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Imperial Grunts: The American Military on the Ground (Must Read Book)
Fresh Fiction ^

Posted on 09/21/2005 9:09:56 AM PDT by Valin

Imperial Grunts Robert Kaplan

“Imperial Grunts is vintage Robert Kaplan, combining a deep appreciation of history and wonderfully vivid writing with an infectious wanderlust.”

Military on the Ground Random House September 2005 448 pages ISBN: 1400061326 Hardcover $27.95

In this landmark book, Robert D. Kaplan, veteran correspondent for The Atlantic Monthly and author of Balkan Ghosts, shows how American imperialism and the Global War on Terrorism are implemented on the ground, mission by mission, in the most exotic landscapes around the world.

Given unprecedented access, Kaplan takes us from the jungles of the southern Philippines to the glacial dust bowls of Mongolia, from the forts of Afghanistan to the forests of South America–not to mention Iraq–to show us Army Special Forces, Marines, and other uniformed Americans carrying out the many facets of U.S. foreign policy: negotiating with tribal factions, storming terrorist redoubts, performing humanitarian missions and training foreign soldiers.

In Imperial Grunts, Kaplan provides an unforgettable insider’s account not only of our current involvement in world affairs, but also of where America, including the culture of its officers and enlisted men, is headed. This is the rare book that has the potential to change the way readers view the men and women of the military, war, and the global reach of American imperialism today.

As Kaplan writes, the only way to understand America’s military is “on foot, or in a Humvee, with the troops themselves, for even as elites in New York and Washington debated imperialism in grand, historical terms, individual marines, soldiers, airmen, and sailors–all the cultural repositories of America’s unique experience with freedom– were interpreting policy on their own, on the ground, in dozens upon dozens of countries every week, oblivious to such faraway discussions. . . . It was their stories I wanted to tell: from the ground up, at the point of contact.”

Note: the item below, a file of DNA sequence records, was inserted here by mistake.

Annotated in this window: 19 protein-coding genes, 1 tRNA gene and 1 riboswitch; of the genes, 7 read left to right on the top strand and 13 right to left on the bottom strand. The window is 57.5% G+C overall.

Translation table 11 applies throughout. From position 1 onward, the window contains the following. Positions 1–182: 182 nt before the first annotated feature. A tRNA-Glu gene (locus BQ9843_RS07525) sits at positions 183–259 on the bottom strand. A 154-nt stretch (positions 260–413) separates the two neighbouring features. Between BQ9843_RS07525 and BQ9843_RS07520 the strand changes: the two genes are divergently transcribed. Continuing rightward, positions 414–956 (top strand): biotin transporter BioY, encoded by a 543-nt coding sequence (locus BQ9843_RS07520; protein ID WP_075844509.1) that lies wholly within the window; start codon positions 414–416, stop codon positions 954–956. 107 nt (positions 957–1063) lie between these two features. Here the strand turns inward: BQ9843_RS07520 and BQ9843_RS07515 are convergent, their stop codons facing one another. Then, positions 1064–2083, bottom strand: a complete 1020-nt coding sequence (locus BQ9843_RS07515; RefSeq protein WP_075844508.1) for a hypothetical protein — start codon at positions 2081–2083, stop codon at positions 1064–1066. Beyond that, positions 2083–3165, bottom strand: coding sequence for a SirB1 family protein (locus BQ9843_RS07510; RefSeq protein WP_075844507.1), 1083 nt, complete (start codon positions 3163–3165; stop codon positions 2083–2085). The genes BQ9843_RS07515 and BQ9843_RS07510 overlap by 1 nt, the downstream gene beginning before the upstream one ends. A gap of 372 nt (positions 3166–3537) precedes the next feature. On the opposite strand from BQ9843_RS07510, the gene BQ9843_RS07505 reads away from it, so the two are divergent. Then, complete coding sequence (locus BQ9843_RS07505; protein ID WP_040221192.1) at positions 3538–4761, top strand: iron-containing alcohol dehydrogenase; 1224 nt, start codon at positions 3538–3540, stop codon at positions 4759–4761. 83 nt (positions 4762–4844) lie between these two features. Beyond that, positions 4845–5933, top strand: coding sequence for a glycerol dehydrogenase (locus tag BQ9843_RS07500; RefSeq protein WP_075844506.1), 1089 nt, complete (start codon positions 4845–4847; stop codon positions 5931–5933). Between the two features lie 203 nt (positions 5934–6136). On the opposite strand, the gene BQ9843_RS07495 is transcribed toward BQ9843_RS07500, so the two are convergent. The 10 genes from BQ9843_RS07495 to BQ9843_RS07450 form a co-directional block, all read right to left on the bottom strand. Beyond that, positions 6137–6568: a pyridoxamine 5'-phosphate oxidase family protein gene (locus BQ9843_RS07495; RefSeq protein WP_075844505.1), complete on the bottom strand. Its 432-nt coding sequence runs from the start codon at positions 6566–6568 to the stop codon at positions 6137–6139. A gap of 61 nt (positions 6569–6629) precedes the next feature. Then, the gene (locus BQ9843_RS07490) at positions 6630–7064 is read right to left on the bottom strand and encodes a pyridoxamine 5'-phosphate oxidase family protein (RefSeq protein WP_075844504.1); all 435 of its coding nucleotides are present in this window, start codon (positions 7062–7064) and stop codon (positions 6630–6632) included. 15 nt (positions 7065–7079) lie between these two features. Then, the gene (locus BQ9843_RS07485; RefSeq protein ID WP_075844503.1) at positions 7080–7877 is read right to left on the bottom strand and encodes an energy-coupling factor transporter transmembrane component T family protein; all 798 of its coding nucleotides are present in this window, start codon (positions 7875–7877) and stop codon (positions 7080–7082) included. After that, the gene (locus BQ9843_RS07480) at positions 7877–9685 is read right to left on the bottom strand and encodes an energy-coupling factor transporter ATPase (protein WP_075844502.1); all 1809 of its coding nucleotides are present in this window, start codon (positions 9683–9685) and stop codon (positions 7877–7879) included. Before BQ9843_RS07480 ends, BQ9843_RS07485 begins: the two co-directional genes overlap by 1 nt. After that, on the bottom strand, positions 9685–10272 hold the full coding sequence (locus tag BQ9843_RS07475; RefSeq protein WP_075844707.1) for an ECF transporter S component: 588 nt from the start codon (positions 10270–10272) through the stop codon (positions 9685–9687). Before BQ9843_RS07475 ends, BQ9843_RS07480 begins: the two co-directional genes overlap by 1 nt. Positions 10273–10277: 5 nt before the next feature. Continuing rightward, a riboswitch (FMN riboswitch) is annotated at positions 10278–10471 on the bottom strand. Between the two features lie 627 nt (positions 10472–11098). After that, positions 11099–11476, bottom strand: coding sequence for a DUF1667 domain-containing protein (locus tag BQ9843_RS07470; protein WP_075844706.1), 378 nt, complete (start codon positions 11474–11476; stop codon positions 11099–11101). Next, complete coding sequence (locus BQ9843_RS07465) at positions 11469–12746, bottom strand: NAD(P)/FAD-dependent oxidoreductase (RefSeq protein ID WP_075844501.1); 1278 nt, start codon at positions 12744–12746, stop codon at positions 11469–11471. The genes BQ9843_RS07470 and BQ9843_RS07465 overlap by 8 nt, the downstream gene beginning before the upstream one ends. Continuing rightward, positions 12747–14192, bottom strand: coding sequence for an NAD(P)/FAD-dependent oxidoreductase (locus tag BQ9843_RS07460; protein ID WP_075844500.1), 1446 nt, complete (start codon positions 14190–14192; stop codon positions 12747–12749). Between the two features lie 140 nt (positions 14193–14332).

Never before has America’s overarching military strategy been parsed so incisively and evocatively. Kaplan introduces us to lone American servicemen whose presence in obscure countries is largely unknown, and concludes with a heart-stopping portrait of marines in the first battle in Fallujah. Extraordinary in its scope, beautifully written, Imperial Grunts, the first of two volumes, combines first- rate reporting with the sensitivity and insights of an acclaimed writer steeped in history, literature, and philosophy, to deliver a masterly account of America’s global role in the twenty-first century.

• Imperial Grunts paints a vivid picture of how defense policy is implemented at the grassroots level.

• Kaplan travels throughout the world where U.S. forces are located. This is not just a book about Iraq or Afghanistan.

• Rather than debate imperialism, Kaplan relies on a keen understanding of history, philosophy, and in-the-field reporting to show how it actually works on the ground.

• Imperial Grunts escapes Washington and shows us what it’s like to live with the grunts day to day.

TOPICS: Books/Literature
There is a small problem with this book...putting it down. So be forewarned.
1 posted on 09/21/2005 9:09:57 AM PDT by Valin
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To: Valin

2 posted on 09/21/2005 9:13:08 AM PDT by Constantine XIII
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To: Valin